Pathways to Number: Children's Developing Numerical Abilities

By Jacqueline Bideaud; Claire Meljac et al. | Go to book overview

4
Learning Stages in the Construction of the Number Sequence

Leslie P. Steffe University of Georgia

To those individuals interested in the construction of mathematics by children, The Child's Conception of Number (La Genèse du Nombre chez l'Enfant) by Piaget and Szeminska ( 1941) will always be a classic work in genetic epistemology. The finding that human beings can construct a rational system of numerical operations in early childhood using their conceptual operations and the sensory material that is available to them is even more relevant today than it was in 1941 because of the international search for improvements in the mathematical education of children ( Steffe & Wood, 1990). My enthusiasm for this classic work has not waned, but I now view the picture of the child's numerical concepts as painted by Piaget and Szeminska as serving more to help solve the problems in genetic epistemology than those in mathematics education. This is no criticism because any model of the knowledge of the child is formulated to meet certain goals of the investigators. However, after working for a period of ten years within the framework of Piagetian stage theory to understand how it might be used to foster mathematics education of children (e.g., Steffe, Hirstein, & Spikes, 1976), I developed an internal necessity to formulate a model of the child's conception of number that would be compatible with the Piagetian model, but would also account for experiential phenomena that seemed to be inexplicable within that model.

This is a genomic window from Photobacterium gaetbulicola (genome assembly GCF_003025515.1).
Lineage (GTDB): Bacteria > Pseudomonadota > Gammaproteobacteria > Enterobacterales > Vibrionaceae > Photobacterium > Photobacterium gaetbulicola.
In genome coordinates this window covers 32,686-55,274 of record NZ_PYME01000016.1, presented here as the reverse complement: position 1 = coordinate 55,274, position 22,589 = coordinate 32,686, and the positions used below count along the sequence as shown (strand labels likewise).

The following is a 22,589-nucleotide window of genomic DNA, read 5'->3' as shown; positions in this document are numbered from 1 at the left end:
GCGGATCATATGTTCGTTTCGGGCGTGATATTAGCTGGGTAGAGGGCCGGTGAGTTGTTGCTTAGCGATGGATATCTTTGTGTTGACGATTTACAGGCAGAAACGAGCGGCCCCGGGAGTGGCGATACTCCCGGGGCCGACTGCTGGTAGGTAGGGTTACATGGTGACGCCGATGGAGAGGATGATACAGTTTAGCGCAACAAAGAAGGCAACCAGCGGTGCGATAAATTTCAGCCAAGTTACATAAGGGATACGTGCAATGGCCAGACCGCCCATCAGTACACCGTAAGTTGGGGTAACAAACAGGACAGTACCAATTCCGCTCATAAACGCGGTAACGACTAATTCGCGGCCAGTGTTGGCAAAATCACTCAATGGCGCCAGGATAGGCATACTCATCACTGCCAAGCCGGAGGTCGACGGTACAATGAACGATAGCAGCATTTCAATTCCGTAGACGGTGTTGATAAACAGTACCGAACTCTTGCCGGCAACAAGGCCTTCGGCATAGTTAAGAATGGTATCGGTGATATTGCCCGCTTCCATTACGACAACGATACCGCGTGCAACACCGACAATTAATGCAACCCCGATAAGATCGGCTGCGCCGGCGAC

When teaching 6- and 7-year-old children in teaching experiments,1 it became evident to me that the counting scheme was one of their fundamental numerical

____________________
1
The term teaching experiment does not mean an investigation of teaching a predetermined or accepted way of operating. Instead, it is primarily an exploratory tool, derived from Piaget's clinical interview but aimed at investigating children's constructive processes ( Cobb & Steffe, 1983).

-83-

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